Beliefnet
With Americans putting in a month more time on the job than they did a decade ago, business ethicist Laura Nash of Harvard Divinity School says it's not surprising to find such personal concerns as spirituality and religion spilling over into the workplace.

The trend argues for tolerance, she says, rather than being cast as "a question of absolute rights."

Religious bias ranks with race, sex, and age discrimination as forbidden workplace behavior under federal civil rights law, and reports of religious discrimination are on the rise: Some 1,811 complaints were filed in fiscal 1999 with the U.S. Equal Employment Opportunity Commission, compared with 1,386 in 1992, a 30 percent increase.

Complaints range from being ordered to attend weekly religious services to being disciplined for preaching to co-workers to employers' refusals to accommodate worker religious beliefs.

Five years ago, the E.E.O.C. backed off plans for formalizing workplace guidelines on what sort of religious expression is acceptable on the job after religious adherents complained the guidelines were too strict and atheists found the rules too lenient.

In 1997, however, President Clinton announced a "workplace religion policy" for federal workers which lets them have "religious conversations" on the job if their actions aren't disruptive and they don't "offend" fellow employees and others.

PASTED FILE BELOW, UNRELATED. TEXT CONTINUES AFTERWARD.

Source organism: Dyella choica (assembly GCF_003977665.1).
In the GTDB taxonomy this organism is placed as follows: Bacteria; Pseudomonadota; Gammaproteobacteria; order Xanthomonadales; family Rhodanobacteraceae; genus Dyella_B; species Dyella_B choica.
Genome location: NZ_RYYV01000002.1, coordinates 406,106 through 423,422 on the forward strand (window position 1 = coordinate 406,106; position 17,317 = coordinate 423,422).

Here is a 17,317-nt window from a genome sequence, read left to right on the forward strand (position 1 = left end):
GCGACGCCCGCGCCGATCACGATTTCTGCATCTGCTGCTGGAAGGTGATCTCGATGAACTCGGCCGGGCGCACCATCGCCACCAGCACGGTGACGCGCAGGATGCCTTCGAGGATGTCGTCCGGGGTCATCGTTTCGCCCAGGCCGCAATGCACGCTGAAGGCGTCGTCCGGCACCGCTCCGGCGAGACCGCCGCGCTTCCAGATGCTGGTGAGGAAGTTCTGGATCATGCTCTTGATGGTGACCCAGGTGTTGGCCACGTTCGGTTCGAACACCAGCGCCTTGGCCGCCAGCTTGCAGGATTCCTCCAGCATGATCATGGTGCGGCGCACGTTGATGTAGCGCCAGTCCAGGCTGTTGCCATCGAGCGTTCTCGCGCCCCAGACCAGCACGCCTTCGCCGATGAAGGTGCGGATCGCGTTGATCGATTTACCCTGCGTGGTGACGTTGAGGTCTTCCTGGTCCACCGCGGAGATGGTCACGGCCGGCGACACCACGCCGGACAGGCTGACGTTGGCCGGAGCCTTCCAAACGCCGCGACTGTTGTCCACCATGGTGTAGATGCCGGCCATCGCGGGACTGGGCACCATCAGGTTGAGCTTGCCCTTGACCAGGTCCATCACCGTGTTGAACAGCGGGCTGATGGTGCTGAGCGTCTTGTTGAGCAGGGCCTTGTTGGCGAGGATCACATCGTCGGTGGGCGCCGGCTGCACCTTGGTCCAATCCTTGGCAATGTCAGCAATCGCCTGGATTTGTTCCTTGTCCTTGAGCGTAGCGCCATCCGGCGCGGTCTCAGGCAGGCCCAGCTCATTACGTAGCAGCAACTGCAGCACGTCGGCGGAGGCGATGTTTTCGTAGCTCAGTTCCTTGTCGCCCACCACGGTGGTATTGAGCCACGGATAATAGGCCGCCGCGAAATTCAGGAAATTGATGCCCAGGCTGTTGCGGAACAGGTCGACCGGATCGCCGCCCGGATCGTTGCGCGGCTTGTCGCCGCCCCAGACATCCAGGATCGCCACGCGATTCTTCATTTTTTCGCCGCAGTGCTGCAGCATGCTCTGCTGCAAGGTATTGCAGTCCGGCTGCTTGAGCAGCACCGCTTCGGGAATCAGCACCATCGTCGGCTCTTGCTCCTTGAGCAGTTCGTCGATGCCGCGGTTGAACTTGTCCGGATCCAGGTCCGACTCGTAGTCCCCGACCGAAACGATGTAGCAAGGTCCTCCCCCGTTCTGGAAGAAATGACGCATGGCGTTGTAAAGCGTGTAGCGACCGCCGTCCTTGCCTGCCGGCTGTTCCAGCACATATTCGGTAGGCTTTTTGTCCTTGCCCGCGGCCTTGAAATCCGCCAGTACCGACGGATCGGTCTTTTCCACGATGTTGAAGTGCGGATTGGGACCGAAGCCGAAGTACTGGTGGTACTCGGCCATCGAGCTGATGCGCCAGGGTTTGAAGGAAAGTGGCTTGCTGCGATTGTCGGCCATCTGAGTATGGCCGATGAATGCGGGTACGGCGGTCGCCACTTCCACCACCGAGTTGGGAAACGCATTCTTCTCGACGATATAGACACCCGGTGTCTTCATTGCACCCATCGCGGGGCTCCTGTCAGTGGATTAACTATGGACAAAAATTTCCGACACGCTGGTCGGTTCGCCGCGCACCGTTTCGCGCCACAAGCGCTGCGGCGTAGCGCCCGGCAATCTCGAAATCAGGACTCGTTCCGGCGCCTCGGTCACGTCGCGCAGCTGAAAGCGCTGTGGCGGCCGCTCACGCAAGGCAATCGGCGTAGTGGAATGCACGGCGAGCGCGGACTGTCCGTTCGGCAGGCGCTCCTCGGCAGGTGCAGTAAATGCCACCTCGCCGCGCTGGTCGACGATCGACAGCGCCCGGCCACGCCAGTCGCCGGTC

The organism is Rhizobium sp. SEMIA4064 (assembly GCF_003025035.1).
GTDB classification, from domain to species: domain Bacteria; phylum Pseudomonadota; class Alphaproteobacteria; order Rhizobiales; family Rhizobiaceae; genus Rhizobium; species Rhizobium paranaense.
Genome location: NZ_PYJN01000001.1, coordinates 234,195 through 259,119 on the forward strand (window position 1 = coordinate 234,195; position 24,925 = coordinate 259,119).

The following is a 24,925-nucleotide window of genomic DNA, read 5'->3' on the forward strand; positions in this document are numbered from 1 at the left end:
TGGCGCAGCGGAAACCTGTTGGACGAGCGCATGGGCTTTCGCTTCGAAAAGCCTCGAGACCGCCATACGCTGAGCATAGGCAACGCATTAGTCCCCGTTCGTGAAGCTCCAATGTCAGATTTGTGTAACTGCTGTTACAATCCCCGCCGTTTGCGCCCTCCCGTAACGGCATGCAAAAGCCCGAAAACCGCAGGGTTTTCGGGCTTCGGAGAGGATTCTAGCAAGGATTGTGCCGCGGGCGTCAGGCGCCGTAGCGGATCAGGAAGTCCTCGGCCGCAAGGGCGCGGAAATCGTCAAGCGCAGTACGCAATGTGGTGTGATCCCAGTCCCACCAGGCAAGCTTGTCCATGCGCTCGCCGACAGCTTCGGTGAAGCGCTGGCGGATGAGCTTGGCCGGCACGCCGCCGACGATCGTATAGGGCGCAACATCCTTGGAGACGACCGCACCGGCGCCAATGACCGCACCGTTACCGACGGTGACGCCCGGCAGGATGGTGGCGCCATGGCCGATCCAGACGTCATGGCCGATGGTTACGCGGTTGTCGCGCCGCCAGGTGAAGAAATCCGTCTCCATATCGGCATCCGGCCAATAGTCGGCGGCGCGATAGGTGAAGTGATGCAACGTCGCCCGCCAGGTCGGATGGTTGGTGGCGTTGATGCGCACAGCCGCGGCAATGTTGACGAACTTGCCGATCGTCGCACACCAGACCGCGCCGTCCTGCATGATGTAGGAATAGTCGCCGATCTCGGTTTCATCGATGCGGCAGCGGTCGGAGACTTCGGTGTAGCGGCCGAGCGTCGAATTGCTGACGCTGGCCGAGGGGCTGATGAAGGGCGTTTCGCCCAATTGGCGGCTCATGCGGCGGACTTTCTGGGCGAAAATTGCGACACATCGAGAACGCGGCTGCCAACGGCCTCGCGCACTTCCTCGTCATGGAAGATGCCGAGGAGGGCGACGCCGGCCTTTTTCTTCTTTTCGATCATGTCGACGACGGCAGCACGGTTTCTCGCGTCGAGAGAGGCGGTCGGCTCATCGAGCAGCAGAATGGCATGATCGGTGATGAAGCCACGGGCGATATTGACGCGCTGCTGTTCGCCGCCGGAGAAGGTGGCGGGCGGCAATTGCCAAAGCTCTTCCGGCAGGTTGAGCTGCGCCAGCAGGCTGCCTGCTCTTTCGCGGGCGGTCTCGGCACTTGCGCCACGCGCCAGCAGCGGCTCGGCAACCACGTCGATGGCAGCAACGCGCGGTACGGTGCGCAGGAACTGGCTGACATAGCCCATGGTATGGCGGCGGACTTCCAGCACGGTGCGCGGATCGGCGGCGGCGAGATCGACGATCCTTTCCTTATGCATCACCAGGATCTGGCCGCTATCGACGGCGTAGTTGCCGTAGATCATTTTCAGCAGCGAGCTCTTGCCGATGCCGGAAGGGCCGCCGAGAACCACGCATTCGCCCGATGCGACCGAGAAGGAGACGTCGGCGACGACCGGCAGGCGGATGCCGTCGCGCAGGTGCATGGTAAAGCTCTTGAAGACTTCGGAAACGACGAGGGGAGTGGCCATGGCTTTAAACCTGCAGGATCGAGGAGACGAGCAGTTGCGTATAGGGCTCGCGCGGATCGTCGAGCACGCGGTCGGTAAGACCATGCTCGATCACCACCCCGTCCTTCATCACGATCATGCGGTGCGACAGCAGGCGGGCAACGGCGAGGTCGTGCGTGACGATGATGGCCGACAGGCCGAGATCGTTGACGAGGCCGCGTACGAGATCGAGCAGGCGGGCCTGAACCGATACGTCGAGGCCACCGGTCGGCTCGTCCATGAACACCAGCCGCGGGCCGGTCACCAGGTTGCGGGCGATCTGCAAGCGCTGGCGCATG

The rules permit reading the Bible, Koran, or other religious book during a break. They also allow government employees to ask a co-worker to a religious service and to wear religious attire such as a cross or skullcap.

The federal rules also make it unacceptable for a government supervisor to tell his subordinates he expects to see them in church, or for religion to figure into raises and promotions.

First Amendment protection of religious expression and practice applies in the private sector too.

Jay Sekulow, chief counsel at the conservative American Center for Law and Justice, founded by televangelist Pat Robertson, notes that the Supreme Court has required employers to make "reasonable accommodation" for a worker's sincerely held beliefs so long as the employer is not unduly burdened.

Sekulow's checklist for other workplace rights says workers can:

  • Keep a Bible or other religious book on their desk to read during breaks.
  • Discuss their religious views, subject to the same rules of order that apply to other employee personal expression.
  • Wear religious jewelry. They can also display a religious message on clothing to the same extent other personal messages can be displayed.
  • Ask a co-worker to a religious service.

Lewis Maltby, head of the liberal National Work Rights Institute, agrees that workers have every reason and right to bring their beliefs to work, so long as people have the "good manners" to know others bring along their values too.

"After all," Maltby says, "if you can talk about sports or politics on the job, why can't you talk about something really important, like what you believe?"

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